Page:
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So, after an especially tense argument where he sat the baby on the arm of a couch and pushed her hard against a wall — Mickey fearing the baby would fall on its head — she took a deep breath, stayed the night and slept in the bed next to her husband.

If you think about it statistically, leaving is the most dangerous thing to do. Four thousand women die each year due to domestic violence. And 70% of them were killed as they attempted to leave.

Penny Mickey 

“To not piss him off worse,” she said. “I was going to pretend like everything was good. I was going to cook, I was going to clean, and serve him like he was a king.

“And that’s what I did. For two months. Until I got a protective order, he was put out of the house, and I changed out the locks.”

Unfortunately, he wasn’t taking no for an answer.

After the order of protection was in place and he had moved out, Mickey was talking to her husband on the phone about supervised visitation with the baby and the selling of their house as part of the divorce.

He cautioned against pursuing a divorce, Mickey said, detailing alternative options he could pursue: shooting her, or tying her up, dousing her with acid, and throwing her in their swimming pool.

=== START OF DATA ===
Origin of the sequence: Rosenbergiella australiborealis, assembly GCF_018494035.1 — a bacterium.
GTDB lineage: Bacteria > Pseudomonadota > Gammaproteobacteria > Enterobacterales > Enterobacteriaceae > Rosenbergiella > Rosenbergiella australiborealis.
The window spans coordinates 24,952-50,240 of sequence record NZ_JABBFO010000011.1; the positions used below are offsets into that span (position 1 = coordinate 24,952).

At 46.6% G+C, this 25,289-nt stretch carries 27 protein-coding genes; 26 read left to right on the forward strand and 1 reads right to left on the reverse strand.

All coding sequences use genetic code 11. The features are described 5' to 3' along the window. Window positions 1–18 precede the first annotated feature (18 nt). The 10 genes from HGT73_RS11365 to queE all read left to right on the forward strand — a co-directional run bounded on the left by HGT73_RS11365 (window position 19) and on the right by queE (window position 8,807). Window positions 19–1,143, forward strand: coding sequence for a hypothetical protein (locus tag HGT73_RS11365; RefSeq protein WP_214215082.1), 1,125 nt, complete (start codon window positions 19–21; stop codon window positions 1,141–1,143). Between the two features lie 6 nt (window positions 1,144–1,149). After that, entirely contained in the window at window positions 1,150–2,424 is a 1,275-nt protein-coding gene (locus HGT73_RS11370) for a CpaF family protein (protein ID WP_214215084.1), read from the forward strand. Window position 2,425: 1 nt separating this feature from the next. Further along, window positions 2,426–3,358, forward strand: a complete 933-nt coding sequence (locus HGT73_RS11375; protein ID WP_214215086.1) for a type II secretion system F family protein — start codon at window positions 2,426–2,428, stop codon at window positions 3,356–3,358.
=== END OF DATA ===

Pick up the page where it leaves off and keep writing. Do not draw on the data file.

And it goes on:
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‘Who am I?’

Deborah Robinson’s first marriage lasted 24 years, until her husband’s death.

“I could never have asked for a greater man,” she said. “Billy Robinson.”

In April of 2008, a friend introduced her to the man who would become her second husband just six months later.

At first, she says he seemed like a social drinker. But she soon realized he was hiding a lot of the drinking from her. Then he didn’t bother. An electrician, he favored Evans Williams bourbon straight. And repeatedly.

“If dinner wasn’t right, he’d throw it at me,” Robinson said.

She thought it must have been her fault: “Why’s he drinking? What’s going on? Am I not the perfect wife?”

For 24 years with a good man, she had been the perfect wife.

Now, she started to become something less than a person. He dictated what she could and could not wear, even when she could wear makeup — to church was fine, but no time else when going out if he wasn’t with her.

If dinner wasn’t right, he’d throw it at me.

Deborah Robinson

“I did a lot in the community,” she said, “and he didn’t want me looking nice.”

Serita Applewhite says her abuser’s habits changed her behavior.

“I started doing things that weren’t normal for me,” she said. “Like, I don’t smoke (weed) and I don’t drink. My natural high is just getting up and thanking God. But I pretty much had to do what he demanded, or I got jumped on.”

Worse was what she felt on the inside — his distorted image of her taking up residence in her heart, mind and soul.

“I started putting myself down,” Applewhite said. “I wouldn’t keep myself made up. I believed everything that he said, like that I was ugly, that I was fat, nobody wants me …

“I kinda lost myself.”